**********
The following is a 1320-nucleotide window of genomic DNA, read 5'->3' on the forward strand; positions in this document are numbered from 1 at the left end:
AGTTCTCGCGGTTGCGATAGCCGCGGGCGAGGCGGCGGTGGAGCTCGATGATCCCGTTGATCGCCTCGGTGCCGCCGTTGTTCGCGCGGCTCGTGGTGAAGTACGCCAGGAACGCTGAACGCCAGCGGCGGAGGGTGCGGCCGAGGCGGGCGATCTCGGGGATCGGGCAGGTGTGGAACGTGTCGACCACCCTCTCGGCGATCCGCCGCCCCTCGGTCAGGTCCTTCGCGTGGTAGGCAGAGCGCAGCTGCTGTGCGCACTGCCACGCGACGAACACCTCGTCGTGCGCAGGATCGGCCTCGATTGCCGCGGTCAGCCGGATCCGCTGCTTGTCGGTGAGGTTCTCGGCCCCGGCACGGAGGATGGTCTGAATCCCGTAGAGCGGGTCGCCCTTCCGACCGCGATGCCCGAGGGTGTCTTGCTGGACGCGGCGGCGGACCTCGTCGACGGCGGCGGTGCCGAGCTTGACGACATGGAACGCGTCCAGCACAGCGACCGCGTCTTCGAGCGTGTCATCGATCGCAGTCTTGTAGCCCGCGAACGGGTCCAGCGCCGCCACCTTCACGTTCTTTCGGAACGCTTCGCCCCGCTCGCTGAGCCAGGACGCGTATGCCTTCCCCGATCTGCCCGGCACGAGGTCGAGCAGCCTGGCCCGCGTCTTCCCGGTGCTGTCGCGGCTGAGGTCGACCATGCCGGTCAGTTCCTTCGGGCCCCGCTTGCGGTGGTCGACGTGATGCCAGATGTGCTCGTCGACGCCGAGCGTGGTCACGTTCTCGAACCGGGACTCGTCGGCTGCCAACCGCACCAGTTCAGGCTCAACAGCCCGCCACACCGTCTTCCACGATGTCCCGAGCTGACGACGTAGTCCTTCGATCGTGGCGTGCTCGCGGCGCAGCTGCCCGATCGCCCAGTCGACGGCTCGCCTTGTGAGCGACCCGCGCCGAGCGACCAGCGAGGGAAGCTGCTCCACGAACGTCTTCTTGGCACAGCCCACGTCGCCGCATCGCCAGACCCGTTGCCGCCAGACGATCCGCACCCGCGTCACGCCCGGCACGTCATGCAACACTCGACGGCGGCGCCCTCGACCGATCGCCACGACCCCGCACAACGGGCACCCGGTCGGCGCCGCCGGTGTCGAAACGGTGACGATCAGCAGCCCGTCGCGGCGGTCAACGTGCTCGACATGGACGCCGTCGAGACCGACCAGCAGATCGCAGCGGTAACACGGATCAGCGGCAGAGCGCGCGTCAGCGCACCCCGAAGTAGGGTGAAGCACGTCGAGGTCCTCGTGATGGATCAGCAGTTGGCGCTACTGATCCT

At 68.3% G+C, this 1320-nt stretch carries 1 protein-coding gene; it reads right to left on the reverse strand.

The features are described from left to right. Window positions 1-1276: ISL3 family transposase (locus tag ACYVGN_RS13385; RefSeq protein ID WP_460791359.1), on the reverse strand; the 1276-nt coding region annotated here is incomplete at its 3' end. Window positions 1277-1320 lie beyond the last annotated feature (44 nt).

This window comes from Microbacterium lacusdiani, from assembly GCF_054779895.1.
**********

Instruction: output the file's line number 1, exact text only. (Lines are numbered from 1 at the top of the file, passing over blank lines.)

The following is a 1320-nucleotide window of genomic DNA, read 5'->3' on the forward strand; positions in this document are numbered from 1 at the left end: